Fifteen years ago, while on a trip to Senegal, photojournalist Laylah Amatullah Barrayn first encountered the Baye Fall, men and women of the Islamic Sufi order who walked through the capital, Dakar, dressed in brightly colored patchwork clothing, wearing long, distinctly “locked” hair, and often with amulets of their spiritual leader laced around their necks. A brotherhood, as it is known.

“I lived in the capital city of Dakar, right in the heart of the bustling municipal downtown district, Plateau,” Amatullah Barrayn tells In Sight. “Like any city center, Plateau was a dynamic mélange of commerce, traffic and culture. Each day the Baye Fall would greet me. They were men and women (ladies were Yaye Fall) who possessed a distinct aesthetic; they were immediately noticeable. Their clothes were often made of patchwork fabric. Their hair was ‘locked’ in a style similar to that of Rastafarians. They wore thick, black leather amulets stacked around their necks. Some of the younger Baye Fall were panhandlers that would request cash or that I buy them rice or sugar for their Cafe Touba. They were Sufis, or mystics, in West Africa, a fascinating side of Islam that doesn’t receive much attention, except for the Turkish Whirling Dervishes and the renown Sufi poet, Rumi.”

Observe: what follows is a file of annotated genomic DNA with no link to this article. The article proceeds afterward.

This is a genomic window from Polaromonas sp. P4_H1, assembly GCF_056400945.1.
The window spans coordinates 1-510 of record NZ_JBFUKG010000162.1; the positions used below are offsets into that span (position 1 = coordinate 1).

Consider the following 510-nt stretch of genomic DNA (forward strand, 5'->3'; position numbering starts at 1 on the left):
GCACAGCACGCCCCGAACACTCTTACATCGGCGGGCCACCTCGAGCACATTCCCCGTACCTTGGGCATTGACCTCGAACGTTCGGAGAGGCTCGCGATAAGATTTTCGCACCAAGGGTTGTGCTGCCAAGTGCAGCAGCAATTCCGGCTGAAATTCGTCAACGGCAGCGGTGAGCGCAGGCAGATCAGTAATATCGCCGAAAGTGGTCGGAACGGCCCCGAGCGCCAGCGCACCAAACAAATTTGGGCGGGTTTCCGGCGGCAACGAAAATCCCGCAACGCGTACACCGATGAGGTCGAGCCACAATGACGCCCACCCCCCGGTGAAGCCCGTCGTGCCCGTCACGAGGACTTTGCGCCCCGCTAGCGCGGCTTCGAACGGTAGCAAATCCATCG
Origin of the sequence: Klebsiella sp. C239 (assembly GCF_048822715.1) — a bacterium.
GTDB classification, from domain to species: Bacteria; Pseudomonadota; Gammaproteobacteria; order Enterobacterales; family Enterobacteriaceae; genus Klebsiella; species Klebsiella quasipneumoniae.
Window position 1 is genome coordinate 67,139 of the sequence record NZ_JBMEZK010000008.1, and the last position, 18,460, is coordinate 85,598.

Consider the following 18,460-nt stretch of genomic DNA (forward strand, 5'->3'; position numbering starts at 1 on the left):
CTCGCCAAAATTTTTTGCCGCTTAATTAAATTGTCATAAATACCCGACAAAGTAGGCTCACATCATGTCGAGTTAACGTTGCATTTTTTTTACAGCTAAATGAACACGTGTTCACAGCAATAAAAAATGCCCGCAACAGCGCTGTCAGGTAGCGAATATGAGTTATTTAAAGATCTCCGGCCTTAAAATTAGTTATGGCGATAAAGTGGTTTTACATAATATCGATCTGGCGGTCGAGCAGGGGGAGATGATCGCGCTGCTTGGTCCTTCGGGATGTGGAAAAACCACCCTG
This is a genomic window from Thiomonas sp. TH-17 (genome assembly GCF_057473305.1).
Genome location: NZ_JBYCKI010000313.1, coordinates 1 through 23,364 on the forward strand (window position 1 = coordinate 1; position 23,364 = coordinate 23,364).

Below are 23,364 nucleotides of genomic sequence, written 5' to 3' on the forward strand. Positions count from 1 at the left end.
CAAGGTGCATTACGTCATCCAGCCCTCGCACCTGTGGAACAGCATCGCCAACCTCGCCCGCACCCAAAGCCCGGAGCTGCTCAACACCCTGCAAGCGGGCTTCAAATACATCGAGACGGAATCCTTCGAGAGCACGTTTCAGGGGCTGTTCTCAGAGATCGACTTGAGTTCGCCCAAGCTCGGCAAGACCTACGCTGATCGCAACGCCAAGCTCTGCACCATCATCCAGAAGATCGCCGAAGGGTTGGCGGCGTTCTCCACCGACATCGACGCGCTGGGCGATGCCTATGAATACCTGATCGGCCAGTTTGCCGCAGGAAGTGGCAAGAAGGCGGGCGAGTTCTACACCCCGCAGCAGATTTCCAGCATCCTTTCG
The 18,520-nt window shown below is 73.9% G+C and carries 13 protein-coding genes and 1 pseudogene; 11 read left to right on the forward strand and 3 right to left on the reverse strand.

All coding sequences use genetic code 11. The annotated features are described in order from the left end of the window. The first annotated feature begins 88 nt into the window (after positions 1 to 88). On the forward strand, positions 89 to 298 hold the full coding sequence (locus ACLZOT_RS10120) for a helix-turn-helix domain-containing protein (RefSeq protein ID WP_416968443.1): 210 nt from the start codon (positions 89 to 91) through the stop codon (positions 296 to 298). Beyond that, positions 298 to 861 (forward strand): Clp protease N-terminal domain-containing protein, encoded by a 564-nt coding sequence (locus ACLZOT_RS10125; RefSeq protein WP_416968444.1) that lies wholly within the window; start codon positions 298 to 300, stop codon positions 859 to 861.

In 1883, Amadou Bamba Mbacké founded the Mouride brotherhood, and his disciple Ibrahima Fall would later become the namesake of the suborder, the Baye Fall, as well as the architect of a system of sustainable economics that continues to benefit Senegal to the present day. Fall stressed the importance of a humble lifestyle and manual labor. The Baye Fall considers physical labor — often expressed by farming and the construction of homes and mosques — to be an act of prayer and devotion.

“In 2013 and 2014 I retraced my footsteps in Dakar,” Amatullah Barrayn says,”and created portraits of the members of this community in their natural environments. I also ventured to Touba, the holy city of the Mourides and the Baye Fall. There in Touba are the final resting places of founder Amadou Bamba and Ibrahima Fall. It is also a major learning center and one of the largest mosques in Africa. Additionally, I traveled to other cities in Senegal. I saw the influence of Bamba and Ibrahima Fall all over the nation: from the countless murals of these two men, to the the fashion that was clearly influenced by this community. I became more acquainted with their customs, such as khassida: a unique repertoire of exquisite religious phrases that are chanted in Baye Fall mosques after evening prayers. I learned the extreme importance of physical labor with regard to their allegiance to their marabout, or spiritual leaders.

Amatullah Barrayn’s series will be on exhibition as part of the exhibit ReSignifications: European Blackamoors, Africana ReStagings at this year’s Black Portraiture[s] II, in Florence this May.